by: Holley Davis
Metapragmatics; now that is a scary word. Thankfully we have dictionary.com to break it down for us. “Metapragmatics: An awareness by a speaker of the intentions and effects of one's speech.” (www.dictionary.com) Through this definition we are introduced to the linguistic theory that we are conscious of what we say and how our speech shapes our identity in relation to others – we are navigating and reinforcing our societal roles in our speech all the time. Looking at this from the other side, observers of another’s speech assume that the speaker is conscious of the role they are projecting through their speech - the speaker is fulfilling a role in the listener’s mind; one that has most likely already been inhabited by some stereotypical model of that person. Thus the stereotype we have of that person and the messages of personhood that one conveys through their speech serve to reinforce each other; I have an idea about who you are, and I assume that you are aware of the projection of self that you are sending out to me in your speech which feeds onto my stereotype about you!
To help us understand this idea of metapragmatics and examine it in a more tangible way, we will use one of this weeks readings, Speaking like a Model Minority: “FOB” Styles, Gender, and Racial Meanings among Desi teens in Silicon Valley by Shalini Shankar, to use as a foundational example of metapragmatics in action to examine how FOB teens in mark their distance (and have their distanced marked) from their more popular and mainstream peers.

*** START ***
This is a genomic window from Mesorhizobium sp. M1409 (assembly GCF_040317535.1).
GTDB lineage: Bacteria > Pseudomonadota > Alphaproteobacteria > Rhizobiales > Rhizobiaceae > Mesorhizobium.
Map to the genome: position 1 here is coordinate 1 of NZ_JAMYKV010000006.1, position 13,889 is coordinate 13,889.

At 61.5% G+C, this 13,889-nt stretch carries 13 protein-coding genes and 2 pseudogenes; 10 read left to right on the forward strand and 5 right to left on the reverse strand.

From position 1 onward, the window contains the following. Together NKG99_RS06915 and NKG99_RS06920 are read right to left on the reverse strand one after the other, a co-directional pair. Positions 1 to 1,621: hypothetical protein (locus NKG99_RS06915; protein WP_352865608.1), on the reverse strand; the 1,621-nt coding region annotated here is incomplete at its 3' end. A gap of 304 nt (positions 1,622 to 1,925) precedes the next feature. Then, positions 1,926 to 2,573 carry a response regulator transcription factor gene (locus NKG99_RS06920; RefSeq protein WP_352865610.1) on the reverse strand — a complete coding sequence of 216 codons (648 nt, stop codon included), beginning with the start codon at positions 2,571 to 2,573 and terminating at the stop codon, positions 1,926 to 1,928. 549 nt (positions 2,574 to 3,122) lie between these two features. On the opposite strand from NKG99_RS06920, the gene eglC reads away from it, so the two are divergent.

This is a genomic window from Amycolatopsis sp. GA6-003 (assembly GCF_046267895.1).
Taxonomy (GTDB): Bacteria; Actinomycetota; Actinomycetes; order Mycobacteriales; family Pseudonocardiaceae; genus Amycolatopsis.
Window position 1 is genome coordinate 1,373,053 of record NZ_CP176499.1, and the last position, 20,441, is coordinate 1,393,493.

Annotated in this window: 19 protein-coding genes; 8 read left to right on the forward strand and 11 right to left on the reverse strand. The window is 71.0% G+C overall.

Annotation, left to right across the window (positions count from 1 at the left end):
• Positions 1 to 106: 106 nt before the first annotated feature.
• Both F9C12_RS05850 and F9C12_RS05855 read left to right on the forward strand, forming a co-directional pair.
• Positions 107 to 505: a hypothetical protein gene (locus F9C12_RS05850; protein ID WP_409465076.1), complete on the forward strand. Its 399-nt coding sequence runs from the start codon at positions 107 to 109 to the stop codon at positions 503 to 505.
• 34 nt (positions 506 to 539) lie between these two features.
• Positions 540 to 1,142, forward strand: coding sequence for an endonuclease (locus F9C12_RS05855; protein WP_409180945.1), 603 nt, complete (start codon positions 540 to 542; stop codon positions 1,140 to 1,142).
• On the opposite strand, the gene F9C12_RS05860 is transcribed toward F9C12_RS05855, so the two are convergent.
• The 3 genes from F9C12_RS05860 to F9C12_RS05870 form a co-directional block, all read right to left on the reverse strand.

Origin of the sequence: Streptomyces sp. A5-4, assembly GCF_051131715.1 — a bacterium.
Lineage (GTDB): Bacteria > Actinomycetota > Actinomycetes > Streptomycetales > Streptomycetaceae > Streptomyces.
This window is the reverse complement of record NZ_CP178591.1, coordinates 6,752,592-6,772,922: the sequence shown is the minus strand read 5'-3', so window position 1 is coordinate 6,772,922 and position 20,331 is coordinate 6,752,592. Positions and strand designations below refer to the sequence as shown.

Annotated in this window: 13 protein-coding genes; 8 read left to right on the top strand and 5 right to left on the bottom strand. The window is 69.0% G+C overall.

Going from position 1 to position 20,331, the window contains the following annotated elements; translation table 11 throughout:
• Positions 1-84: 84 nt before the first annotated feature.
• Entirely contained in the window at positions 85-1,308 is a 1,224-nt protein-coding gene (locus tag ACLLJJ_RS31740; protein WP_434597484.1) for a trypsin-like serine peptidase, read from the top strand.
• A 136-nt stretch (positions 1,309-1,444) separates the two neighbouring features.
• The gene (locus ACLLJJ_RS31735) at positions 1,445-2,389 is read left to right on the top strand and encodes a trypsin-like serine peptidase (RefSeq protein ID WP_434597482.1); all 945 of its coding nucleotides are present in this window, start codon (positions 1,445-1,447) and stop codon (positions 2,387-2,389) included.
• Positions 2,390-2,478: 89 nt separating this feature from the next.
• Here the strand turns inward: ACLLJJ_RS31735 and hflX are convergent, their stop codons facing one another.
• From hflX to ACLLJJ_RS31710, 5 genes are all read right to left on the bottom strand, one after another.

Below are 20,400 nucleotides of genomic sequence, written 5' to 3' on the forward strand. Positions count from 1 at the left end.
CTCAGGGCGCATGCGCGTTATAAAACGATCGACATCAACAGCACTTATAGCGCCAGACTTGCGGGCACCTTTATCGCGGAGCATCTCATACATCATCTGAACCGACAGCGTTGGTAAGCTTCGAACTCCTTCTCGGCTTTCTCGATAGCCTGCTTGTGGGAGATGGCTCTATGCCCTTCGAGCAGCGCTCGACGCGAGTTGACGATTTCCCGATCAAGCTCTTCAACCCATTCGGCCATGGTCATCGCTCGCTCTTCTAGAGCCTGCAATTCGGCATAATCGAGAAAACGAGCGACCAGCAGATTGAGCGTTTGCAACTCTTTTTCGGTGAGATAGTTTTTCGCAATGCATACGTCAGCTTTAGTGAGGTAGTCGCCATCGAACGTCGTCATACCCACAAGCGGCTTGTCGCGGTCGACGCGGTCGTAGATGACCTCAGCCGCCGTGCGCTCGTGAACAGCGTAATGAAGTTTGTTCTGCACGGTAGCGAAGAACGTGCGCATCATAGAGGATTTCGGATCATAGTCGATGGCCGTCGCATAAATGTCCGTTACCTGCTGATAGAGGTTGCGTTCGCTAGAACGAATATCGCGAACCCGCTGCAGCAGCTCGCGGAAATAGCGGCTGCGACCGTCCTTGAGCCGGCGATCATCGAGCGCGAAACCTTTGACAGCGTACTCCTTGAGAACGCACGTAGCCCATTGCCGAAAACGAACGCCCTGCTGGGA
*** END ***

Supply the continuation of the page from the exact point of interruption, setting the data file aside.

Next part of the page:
Shankar defines FOBs as “…middle-class Sikh Punjabis that popular teens marginalize and distance themselves from based on their ways of dressing, speaking and comportment in school.” (Shankar, 270) The connotatively derogative term FOB – “fresh off the boat” is meant to mark an immigrant/alien (we can expand Shankar’s notation of Sikh Punjabis to all Asians) who has recently come to America and retains much of the culture and style of their homeland as someone who has not assimilated into the culture, style, and values of America. Their assumed unwillingness to participate in American culture marks them as outsiders – they are “othered” in relation with other Asians who have assimilated into American culture. Below is a depiction of a FOB:
Shankar explains the perceived differences between FOBs and their more culturally forward counterparts, Desi teens, saying “ FOB attributes include not adequately following fashion trends, having oily hair, speaking Punjabi at school, and speaking Desi accented English…Notably, these codes do not involve distancing oneself form everything South Asian…FOB styles act as claps between marginalized Desi teens and popular Desi teens as well as those school faculty who indicate that marginalized youth embody nonnormative attributes.” (Shankar, 270)